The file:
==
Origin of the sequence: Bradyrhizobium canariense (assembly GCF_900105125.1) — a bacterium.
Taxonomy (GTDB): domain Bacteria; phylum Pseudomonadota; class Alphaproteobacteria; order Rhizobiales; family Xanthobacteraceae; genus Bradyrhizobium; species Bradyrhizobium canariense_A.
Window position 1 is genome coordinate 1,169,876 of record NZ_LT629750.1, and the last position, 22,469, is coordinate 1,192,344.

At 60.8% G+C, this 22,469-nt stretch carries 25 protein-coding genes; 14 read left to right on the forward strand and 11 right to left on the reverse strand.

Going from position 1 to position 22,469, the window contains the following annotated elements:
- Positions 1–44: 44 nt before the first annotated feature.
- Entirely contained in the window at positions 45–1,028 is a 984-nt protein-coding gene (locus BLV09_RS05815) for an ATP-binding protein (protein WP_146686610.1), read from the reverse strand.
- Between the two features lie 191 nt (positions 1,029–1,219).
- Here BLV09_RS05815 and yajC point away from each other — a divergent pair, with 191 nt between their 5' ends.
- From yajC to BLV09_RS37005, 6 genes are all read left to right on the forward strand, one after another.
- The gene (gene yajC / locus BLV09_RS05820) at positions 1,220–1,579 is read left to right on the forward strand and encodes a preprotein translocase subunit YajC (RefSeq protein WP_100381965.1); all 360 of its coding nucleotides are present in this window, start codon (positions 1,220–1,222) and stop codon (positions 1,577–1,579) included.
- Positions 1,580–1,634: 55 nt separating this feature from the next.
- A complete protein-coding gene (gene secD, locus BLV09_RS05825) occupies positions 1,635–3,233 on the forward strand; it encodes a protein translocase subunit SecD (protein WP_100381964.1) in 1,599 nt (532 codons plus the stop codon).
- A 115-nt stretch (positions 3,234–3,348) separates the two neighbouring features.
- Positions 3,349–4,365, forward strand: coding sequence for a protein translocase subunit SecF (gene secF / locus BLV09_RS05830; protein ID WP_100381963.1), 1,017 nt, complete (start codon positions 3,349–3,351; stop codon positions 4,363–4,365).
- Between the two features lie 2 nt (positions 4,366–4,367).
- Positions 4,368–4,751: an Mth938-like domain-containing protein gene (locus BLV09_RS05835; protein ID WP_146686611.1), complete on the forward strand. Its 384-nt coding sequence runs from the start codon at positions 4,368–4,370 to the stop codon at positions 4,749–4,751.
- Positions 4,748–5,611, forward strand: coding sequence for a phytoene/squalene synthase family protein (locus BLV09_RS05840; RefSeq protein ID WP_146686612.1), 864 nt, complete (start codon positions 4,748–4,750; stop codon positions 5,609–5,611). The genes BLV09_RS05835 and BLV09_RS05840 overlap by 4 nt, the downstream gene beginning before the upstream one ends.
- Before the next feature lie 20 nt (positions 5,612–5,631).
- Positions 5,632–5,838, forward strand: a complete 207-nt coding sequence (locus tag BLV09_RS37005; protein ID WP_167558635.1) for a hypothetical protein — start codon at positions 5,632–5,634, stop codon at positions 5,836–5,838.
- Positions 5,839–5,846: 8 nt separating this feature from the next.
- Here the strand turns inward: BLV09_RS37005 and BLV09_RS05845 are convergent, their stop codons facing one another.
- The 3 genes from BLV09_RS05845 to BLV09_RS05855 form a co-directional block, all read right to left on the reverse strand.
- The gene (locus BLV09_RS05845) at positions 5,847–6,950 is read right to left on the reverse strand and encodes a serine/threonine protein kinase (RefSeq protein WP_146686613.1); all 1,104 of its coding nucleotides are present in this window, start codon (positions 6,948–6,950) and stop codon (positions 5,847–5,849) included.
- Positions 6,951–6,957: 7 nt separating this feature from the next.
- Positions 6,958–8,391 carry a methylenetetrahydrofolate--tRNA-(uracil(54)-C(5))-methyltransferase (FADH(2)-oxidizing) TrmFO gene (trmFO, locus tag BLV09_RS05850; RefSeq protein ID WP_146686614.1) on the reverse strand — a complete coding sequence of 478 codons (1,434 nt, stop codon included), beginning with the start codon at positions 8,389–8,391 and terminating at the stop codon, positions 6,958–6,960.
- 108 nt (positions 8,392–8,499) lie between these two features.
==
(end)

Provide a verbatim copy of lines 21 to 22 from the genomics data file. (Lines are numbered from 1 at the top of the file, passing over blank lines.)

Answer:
- Positions 5,839–5,846: 8 nt separating this feature from the next.
- Here the strand turns inward: BLV09_RS37005 and BLV09_RS05845 are convergent, their stop codons facing one another.